Cleveland Indians Now Accepting Applications for the Position of Fearless Leader
Forget "Who's on First?"
The big question entering the 2010 season for the Indians is, "Who's Going to Lead This Team?"
Sure, we all feel better about the leadership coming from the dugout with the effervescent Manny Acta at the helm instead of the flat-lining Eric Wedge. But the team still needs a leader on the field.
Who is up to the task? Ladies and gentlemen, your candidates...
Grady Sizemore is the easy choice, at least on the surface.
He has a long tenure with the organization, spent time in the minor league system, and has the skills and talent to lead by example.
But to date, we've never seen any real evidence that the quiet Sizemore possesses any leadership skills or, for that matter, actually wants the job.
Sizemore could still step up and claim the role, but so far, he hasn't made any moves to do so.
Three years ago, Hafner would have been the ideal candidate to lead this team.
But things have changed a lot in terms of Hafner's role with the Indians.
Injuries have prevented him from leading by example, at least on the field, and have also reduced his playing time enough to where he may not be visible enough to take on the job.
Add to that the fact that he's a DH, so he isn't actually ON the field for 50 percent of the game, and Hafner looks like a guy who might have the right personality type for the role, but probably not the correct skill set.
The only things that qualify Branyan to be a potential team leader are age and experience and the fact that he's on his second tour with this team.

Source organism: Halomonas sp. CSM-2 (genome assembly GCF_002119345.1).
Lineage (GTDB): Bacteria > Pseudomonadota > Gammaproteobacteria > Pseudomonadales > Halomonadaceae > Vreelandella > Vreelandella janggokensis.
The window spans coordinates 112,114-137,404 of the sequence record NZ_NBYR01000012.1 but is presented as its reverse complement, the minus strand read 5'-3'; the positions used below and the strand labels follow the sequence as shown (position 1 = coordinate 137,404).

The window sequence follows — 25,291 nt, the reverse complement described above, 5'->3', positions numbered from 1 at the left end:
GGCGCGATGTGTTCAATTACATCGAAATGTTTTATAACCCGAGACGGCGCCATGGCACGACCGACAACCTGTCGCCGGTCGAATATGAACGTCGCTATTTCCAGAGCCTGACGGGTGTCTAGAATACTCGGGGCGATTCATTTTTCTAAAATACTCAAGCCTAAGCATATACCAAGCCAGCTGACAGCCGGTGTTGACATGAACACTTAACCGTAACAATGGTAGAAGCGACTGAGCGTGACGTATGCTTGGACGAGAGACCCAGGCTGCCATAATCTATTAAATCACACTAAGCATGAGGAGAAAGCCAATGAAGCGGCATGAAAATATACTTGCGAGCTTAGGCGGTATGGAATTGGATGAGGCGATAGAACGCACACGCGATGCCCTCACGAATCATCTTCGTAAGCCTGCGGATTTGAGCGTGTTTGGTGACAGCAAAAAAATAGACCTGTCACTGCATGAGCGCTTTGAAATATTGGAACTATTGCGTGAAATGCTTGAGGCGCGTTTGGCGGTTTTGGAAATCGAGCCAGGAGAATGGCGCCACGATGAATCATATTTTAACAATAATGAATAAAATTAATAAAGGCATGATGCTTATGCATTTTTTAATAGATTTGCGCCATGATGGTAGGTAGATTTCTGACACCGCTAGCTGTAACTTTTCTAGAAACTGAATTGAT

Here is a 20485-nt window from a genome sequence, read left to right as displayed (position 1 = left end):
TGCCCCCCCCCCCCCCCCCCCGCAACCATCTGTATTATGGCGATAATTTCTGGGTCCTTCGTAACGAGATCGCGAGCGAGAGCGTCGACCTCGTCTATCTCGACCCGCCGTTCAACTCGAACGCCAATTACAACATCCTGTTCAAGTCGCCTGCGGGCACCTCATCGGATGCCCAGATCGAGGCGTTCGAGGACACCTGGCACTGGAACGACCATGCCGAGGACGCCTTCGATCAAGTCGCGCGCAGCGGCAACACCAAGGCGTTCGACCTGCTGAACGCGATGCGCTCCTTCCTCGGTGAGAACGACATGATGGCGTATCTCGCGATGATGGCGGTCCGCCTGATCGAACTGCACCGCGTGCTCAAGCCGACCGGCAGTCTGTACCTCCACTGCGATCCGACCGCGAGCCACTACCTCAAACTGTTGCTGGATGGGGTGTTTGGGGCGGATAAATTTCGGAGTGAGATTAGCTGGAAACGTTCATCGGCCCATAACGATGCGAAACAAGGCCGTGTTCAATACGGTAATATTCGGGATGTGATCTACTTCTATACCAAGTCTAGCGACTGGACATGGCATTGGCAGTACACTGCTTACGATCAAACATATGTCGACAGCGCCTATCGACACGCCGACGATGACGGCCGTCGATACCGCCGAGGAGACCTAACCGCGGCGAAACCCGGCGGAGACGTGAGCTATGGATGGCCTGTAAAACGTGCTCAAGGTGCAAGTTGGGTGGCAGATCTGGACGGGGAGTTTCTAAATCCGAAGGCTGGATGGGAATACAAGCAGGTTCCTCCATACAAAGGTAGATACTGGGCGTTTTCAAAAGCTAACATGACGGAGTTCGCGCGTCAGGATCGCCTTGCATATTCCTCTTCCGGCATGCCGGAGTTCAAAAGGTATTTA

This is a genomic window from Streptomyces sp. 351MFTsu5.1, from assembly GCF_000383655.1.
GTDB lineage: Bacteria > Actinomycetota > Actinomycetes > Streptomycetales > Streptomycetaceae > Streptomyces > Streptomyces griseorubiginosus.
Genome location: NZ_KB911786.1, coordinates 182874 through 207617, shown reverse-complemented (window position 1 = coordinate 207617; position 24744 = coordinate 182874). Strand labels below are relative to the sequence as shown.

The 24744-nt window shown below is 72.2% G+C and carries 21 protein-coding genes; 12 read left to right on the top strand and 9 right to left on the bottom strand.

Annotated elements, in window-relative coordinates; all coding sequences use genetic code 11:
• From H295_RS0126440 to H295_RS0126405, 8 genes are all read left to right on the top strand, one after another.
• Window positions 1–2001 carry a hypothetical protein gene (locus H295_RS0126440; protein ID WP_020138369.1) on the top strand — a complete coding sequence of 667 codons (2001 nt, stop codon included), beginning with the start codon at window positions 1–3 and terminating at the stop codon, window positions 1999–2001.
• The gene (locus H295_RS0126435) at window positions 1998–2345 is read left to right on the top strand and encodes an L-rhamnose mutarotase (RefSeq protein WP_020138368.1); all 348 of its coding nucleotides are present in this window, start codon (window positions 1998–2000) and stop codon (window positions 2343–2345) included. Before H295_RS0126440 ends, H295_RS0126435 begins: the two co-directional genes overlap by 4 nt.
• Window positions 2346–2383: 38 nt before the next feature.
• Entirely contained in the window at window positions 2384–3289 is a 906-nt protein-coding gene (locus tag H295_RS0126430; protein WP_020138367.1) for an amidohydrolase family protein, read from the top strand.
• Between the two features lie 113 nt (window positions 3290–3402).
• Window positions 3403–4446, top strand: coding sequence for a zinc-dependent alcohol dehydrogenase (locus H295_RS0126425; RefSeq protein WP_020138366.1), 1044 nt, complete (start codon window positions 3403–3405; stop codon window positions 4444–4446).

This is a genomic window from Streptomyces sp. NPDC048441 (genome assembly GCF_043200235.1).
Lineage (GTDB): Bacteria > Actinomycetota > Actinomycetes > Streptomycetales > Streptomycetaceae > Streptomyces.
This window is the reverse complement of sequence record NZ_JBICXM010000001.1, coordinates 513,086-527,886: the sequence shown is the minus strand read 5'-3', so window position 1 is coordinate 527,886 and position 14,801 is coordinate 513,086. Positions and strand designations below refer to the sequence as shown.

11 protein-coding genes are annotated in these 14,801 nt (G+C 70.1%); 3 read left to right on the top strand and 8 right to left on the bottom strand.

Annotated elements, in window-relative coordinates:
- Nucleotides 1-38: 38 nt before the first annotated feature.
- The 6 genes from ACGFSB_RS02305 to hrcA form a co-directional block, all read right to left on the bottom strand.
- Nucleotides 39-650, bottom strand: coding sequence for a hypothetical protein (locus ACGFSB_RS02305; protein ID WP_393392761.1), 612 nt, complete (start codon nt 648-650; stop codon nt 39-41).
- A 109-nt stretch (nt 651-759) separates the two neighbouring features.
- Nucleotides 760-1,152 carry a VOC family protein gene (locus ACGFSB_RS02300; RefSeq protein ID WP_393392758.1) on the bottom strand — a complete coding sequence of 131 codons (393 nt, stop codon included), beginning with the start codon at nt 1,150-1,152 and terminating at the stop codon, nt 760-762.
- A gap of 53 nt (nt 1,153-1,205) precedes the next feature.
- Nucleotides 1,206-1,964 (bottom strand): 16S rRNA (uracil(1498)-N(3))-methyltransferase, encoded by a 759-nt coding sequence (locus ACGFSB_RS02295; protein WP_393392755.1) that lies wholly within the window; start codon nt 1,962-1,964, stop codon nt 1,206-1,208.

Realistically, Branyan isn't a great candidate for the job. His first stint with the Tribe was so long ago that he's no longer familiar with the players he would be leading, and Branyan has never been labeled a leader-type on any of his previous teams.
Add to that the fact that he will almost assuredly only be around for one year, and Russell the Muscle appears to be a pretty weak candidate.
All things being equal, Mark Grudzielanek has all the makings of a team leader.
He's an experienced veteran, he has an excellent reputation as a clubhouse guy, and his defensive skills and strategic play give him presence on the field.
The big problem is, he would have to actually MAKE the team first. The odds of this are pretty high, but again, there's the problem that he's a player who is new to the organization, and also one who may not be around for longer than a year.
Speaking generally in terms of baseball as a whole, Red Dog has the best leadership pedigree of anyone on this team.
He was a team leader in Minnesota, is known as a top-notch clubhouse guy, has experience mentoring young players, and plays the best position on the diamond for a potential leader.
But again, he's new to the team and doesn't have a history with the players surrounding him.
He also is signed to a one-year contract, and with the impending arrival of Carlos Santana and two potential future backups on the roster in Lou Marson and Wyatt Toregas, he likely won't be around in the coming seasons.
As recently as a year ago, the notion of Cabrera leading this team would have been almost laughable.
A-Cab was young, inexperienced, and didn't display any tendencies that indicated he might be a good team leader.
But things change, and it now seems that Cabrera might be the best candidate of all to captain this ship.
Cabrera, once a hesitant youngster who appeared somewhat awestruck by the whole experience of being on a major league diamond, has slowly and quietly morphed into a player who displays the characteristics of a leader.
Now that he's become more comfortable with his own play and his role as shortstop, Cabrera has started to show signs of a willingness and desire to take responsibility for what is happening on the field and in the dugout overall.
There's no proof yet that Cabrera has the moxie or the willingness to succeed in the role, but he appears to be the best candidate for the job going into the season.